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      Seeking Systematicity in Variation: Theoretical and Methodological Considerations on the “Variety” Concept

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          Abstract

          One centennial discussion in linguistics concerns whether languages, or linguistic systems, are, essentially, homogeneous or rather show “structured heterogeneity.” In this contribution, the question is addressed whether and how sociolinguistically defined systems (or ‘varieties’) are to be distinguished in a heterogeneous linguistic landscape: to what extent can structure be found in the myriads of language variants heard in everyday language use? We first elaborate on the theoretical importance of this ‘variety question’ by relating it to current approaches from, among others, generative linguistics (competing grammars), sociolinguistics (style-shifting, polylanguaging), and cognitive linguistics (prototype theory). Possible criteria for defining and detecting varieties are introduced, which are subsequently tested empirically, using a self-compiled corpus of spoken Dutch in West Flanders (Belgium). This empirical study demonstrates that the speech repertoire of the studied West Flemish speakers consists of four varieties, viz. a fairly stable dialect variety, a more or less virtual standard Dutch variety, and two intermediate varieties, which we will label ‘cleaned-up dialect’ and ‘substandard.’ On the methodological level, this case-study underscores the importance of speech corpora comprising both inter- and intra-speaker variation on the one hand, and the merits of triangulating qualitative and quantitative approaches on the other.

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          Most cited references 77

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          Polylingual Languaging Around and Among Children and Adolescents

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            The Use of Multiple Correspondence Analysis to Explore Associations between Categories of Qualitative Variables in Healthy Ageing

            The main focus of this study was to illustrate the applicability of multiple correspondence analysis (MCA) in detecting and representing underlying structures in large datasets used to investigate cognitive ageing. Principal component analysis (PCA) was used to obtain main cognitive dimensions, and MCA was used to detect and explore relationships between cognitive, clinical, physical, and lifestyle variables. Two PCA dimensions were identified (general cognition/executive function and memory), and two MCA dimensions were retained. Poorer cognitive performance was associated with older age, less school years, unhealthier lifestyle indicators, and presence of pathology. The first MCA dimension indicated the clustering of general/executive function and lifestyle indicators and education, while the second association was between memory and clinical parameters and age. The clustering analysis with object scores method was used to identify groups sharing similar characteristics. The weaker cognitive clusters in terms of memory and executive function comprised individuals with characteristics contributing to a higher MCA dimensional mean score (age, less education, and presence of indicators of unhealthier lifestyle habits and/or clinical pathologies). MCA provided a powerful tool to explore complex ageing data, covering multiple and diverse variables, showing if a relationship exists and how variables are related, and offering statistical results that can be seen both analytically and visually.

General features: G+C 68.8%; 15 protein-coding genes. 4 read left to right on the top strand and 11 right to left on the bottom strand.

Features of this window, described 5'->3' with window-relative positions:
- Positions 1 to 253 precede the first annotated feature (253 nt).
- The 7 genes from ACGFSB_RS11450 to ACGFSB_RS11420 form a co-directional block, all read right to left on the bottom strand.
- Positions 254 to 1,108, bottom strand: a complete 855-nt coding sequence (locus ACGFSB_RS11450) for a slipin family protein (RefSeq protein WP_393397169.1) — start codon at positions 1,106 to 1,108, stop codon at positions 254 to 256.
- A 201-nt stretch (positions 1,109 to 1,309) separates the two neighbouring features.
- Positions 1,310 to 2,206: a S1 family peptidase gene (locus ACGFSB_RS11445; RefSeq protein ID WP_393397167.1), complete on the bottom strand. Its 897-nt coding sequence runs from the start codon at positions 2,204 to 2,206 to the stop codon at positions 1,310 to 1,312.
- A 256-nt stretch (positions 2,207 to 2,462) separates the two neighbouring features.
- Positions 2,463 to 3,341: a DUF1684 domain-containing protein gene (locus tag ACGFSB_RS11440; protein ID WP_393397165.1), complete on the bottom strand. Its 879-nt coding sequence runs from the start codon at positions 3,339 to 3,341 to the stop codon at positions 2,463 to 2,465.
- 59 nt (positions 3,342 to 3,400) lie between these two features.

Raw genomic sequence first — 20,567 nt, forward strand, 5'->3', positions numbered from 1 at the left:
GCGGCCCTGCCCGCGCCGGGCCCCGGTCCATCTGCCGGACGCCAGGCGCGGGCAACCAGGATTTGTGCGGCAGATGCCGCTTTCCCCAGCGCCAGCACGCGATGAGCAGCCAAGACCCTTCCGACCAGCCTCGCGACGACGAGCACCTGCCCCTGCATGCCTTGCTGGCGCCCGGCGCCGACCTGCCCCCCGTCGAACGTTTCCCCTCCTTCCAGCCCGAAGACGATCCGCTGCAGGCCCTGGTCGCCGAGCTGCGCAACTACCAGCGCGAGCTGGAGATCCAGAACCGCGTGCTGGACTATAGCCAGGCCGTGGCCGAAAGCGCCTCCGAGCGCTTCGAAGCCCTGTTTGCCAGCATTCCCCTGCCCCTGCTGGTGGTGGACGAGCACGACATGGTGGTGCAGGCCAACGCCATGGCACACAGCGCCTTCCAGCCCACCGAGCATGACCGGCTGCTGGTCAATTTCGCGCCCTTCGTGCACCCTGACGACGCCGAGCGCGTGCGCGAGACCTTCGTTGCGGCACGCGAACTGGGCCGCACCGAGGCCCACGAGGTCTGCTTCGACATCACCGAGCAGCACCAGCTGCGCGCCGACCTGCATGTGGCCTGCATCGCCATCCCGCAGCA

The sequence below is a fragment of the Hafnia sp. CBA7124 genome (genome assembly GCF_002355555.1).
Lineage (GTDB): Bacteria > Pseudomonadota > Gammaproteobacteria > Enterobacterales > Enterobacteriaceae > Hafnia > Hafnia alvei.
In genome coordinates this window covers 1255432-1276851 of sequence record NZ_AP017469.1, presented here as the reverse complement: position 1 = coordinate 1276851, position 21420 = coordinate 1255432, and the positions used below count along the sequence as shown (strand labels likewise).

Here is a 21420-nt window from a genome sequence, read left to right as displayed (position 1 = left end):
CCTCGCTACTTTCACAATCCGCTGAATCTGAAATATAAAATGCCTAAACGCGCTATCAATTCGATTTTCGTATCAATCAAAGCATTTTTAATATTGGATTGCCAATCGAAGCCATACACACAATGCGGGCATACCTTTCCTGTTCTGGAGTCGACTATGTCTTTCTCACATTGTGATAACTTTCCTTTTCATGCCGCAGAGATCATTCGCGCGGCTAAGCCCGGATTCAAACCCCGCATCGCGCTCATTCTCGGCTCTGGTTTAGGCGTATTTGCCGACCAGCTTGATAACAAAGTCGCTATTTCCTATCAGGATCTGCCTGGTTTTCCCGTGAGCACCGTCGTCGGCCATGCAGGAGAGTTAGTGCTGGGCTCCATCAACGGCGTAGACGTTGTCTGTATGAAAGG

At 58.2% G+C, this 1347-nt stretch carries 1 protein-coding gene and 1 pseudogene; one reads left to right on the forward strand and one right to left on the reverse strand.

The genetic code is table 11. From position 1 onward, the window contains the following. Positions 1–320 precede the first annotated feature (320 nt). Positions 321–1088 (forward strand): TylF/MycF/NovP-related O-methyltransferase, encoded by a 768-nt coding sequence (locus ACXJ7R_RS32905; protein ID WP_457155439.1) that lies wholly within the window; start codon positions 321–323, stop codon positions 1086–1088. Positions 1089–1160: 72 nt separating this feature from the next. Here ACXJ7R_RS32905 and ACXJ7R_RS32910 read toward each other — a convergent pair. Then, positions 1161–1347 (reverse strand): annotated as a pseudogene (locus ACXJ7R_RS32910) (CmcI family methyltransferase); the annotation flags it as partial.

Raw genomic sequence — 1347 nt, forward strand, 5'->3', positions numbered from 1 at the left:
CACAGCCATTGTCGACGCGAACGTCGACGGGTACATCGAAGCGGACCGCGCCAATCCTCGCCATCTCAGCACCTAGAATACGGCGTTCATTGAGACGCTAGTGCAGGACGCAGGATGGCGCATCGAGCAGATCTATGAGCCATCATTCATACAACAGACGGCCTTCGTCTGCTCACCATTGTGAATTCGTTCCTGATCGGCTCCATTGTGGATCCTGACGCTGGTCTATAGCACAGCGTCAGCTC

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              Dialect areas and dialect continua

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                Author and article information

                Contributors
                Journal
                Front Psychol
                Front Psychol
                Front. Psychol.
                Frontiers in Psychology
                Frontiers Media S.A.
                1664-1078
                26 March 2018
                2018
                : 9
                Affiliations
                1Research Centre for Multilingual Practices and Language Learning in Society, Department of Linguistics, Ghent University , Ghent, Belgium
                2Institut für Niederländische Philologie, Westfälische Wilhelms-Universität Münster , Münster, Germany
                Author notes

                Edited by: Enoch Oladé Aboh, University of Amsterdam, Netherlands

                Reviewed by: Margreet Dorleijn, University of Amsterdam, Netherlands; Ad Backus, Tilburg University, Netherlands

                *Correspondence: Anne-Sophie Ghyselen annesophie.ghyselen@ 123456ugent.be

                This article was submitted to Language Sciences, a section of the journal Frontiers in Psychology

                Article
                10.3389/fpsyg.2018.00385
                5879321
                Copyright © 2018 Ghyselen and De Vogelaer.

                This is an open-access article distributed under the terms of the Creative Commons Attribution License (CC BY). The use, distribution or reproduction in other forums is permitted, provided the original author(s) and the copyright owner are credited and that the original publication in this journal is cited, in accordance with accepted academic practice. No use, distribution or reproduction is permitted which does not comply with these terms.

                Page count
                Figures: 4, Tables: 2, Equations: 0, References: 121, Pages: 19, Words: 16200
                Funding
                Funded by: Universiteit Gent 10.13039/501100004385
                Categories
                Psychology
                Original Research

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